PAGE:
SIP Trunking for Toll Bypass to Hit 42 Percent by 2018
October 24, 2013
By Michelle Amodio
, TMCnet Contributor
Research study findings from the folks at Eastern Management (News - Alert) predict that toll traffic on SIP trunks will hit 42 percent by 2018.
Involving more than 17,000 IT managers in seven world regions and 22 vertical markets, the study “SIP Market Size Analysis and Forecast 2013 – 2018” shows that more than 80 percent of companies with 20,000 employees say SIP is very important to their business. This is also true of companies with 100 to 500 employees.
SIP is simply a means of using Voice over IP (VoIP) over multiple trunks with the SIP protocol. It is an application-layer protocol that creates, modifies, and terminates sessions with multiple participants. SIP trunking helps companies gain great efficiencies from the trunks they get from carriers. It reduces calling cost to a great extent and you can turn all calls to local calls. Since calls travel over the Internet, or through the VoIP phone system to a termination point, the charges on long distance calls are reduced.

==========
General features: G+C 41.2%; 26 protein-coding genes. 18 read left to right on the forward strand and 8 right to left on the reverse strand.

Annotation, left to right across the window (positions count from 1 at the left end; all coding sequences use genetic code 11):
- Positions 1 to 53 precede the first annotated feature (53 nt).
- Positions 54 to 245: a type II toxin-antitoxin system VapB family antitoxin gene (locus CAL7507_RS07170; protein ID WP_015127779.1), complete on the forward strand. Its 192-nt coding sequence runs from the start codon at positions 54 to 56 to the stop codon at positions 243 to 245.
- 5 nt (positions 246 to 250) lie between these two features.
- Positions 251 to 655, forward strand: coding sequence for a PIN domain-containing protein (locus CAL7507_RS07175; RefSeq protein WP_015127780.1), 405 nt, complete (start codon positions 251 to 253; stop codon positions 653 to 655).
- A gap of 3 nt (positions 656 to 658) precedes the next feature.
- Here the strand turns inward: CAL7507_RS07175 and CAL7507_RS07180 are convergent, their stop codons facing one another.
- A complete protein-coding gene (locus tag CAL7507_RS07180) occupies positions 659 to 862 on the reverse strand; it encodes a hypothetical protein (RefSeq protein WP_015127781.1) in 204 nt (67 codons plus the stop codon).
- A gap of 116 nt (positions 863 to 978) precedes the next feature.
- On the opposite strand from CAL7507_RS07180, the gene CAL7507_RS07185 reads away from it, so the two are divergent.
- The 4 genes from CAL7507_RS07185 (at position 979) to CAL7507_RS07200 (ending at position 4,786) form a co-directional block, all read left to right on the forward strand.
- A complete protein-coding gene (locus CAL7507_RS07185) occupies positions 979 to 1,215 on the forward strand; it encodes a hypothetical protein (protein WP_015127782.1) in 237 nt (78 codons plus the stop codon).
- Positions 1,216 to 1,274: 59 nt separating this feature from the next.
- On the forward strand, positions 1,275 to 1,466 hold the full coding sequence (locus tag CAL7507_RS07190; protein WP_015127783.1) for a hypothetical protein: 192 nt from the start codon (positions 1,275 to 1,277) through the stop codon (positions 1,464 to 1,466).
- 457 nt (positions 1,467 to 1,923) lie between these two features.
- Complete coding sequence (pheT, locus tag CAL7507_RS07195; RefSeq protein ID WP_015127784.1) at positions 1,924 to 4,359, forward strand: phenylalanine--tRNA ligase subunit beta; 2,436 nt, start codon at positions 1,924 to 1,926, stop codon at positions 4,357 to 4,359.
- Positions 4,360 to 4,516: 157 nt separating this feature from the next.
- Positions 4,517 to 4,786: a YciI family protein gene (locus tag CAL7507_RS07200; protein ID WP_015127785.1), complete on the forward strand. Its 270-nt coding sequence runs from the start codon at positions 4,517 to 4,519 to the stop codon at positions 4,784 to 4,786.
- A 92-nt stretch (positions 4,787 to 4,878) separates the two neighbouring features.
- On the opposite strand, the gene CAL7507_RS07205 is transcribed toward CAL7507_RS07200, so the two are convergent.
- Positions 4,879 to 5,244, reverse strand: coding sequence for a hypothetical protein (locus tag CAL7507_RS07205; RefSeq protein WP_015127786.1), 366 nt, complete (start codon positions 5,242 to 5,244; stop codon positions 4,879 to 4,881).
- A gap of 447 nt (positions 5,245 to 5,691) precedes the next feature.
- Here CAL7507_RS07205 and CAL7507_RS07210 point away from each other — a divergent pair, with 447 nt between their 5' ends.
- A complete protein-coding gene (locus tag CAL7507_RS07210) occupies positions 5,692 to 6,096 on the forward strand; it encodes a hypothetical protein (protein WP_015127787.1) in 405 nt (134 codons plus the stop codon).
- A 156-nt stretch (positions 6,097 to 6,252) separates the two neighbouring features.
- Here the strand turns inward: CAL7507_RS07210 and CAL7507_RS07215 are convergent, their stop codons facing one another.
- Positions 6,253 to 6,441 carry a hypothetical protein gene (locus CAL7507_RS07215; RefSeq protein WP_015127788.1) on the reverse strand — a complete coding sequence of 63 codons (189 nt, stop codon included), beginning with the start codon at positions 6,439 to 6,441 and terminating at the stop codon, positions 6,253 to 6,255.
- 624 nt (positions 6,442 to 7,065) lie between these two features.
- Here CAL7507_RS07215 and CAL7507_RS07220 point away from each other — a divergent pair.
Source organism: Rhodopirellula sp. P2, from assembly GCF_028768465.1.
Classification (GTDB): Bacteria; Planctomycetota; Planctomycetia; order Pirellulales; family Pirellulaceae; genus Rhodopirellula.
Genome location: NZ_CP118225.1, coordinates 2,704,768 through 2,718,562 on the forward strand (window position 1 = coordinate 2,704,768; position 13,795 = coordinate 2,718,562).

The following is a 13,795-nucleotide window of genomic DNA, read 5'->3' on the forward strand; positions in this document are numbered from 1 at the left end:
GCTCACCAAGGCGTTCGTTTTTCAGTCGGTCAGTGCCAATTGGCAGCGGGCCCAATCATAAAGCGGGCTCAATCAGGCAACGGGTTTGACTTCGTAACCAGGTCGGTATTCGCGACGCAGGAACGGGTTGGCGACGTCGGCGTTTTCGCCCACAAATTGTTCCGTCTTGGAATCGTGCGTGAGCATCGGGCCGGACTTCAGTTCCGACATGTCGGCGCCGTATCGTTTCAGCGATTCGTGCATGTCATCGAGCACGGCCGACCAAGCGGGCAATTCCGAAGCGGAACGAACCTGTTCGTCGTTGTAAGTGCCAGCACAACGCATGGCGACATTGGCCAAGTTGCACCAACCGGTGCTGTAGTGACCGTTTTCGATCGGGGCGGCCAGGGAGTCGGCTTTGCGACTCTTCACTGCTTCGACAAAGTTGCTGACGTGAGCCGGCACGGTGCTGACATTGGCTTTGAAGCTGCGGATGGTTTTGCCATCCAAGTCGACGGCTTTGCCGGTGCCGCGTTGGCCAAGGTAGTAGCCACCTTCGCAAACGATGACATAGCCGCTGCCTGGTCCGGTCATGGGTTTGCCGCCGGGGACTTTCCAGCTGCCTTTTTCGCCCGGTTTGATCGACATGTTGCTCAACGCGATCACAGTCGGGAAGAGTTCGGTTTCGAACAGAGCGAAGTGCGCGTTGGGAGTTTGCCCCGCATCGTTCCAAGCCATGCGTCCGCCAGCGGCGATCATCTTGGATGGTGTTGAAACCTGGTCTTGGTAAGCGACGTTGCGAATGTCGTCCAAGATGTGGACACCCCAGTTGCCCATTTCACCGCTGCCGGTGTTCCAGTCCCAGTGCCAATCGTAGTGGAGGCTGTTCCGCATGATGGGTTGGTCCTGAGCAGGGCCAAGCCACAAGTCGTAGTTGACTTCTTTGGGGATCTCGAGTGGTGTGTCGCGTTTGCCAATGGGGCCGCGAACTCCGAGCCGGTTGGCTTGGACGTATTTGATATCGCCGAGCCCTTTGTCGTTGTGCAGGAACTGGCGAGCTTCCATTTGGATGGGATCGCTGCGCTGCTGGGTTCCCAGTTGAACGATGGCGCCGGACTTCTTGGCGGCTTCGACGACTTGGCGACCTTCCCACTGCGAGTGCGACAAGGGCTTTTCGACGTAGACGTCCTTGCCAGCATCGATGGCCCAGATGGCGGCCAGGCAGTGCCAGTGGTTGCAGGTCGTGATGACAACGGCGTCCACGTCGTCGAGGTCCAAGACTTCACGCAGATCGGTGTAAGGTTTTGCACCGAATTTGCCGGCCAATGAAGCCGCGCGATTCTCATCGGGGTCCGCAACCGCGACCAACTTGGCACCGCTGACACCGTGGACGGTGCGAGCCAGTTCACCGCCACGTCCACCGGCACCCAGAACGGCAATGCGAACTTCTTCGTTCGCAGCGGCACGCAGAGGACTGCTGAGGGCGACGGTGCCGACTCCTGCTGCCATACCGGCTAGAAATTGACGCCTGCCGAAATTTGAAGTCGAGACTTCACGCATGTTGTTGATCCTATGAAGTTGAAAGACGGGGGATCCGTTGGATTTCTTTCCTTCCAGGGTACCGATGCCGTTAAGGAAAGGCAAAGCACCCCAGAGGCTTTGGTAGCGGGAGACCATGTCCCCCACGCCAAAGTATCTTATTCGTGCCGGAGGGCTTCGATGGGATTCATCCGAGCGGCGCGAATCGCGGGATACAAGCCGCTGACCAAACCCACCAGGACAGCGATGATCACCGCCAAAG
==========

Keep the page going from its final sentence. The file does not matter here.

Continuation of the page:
SIP trunking also reduces the costs on separate voice and data connections and increases the benefits for communication systems using both voice and data together.
Perhaps knowing this, the companies responding to Eastern Management’s survey have led to the projection that by 2018, the number of companies using SIP 100 percent of the time for toll bypass will surge to 42 percent.
Because SIP trunking is an IP-based telephony service, businesses get number flexibility which provides a whole host of other added benefits that can solve real business issues. SIP trunking also provides business continuity and is resilient.
What’s more, IP connectivity costs less than ISDN with lower call costs, free internal calls between extensions and offices, including international calls, and lower line rental costs for multi-sites.
With SIP Trunking, businesses purchase only the trunks needed based on the maximum number of concurrent calls the business requires. SIP Trunks are significantly less expensive than analog lines, further helping businesses reduce costs.
It’s no wonder, then, that research is aligned with the benefits that come with implementing SIP trunking in a communications system.
Edited by Alisen Downey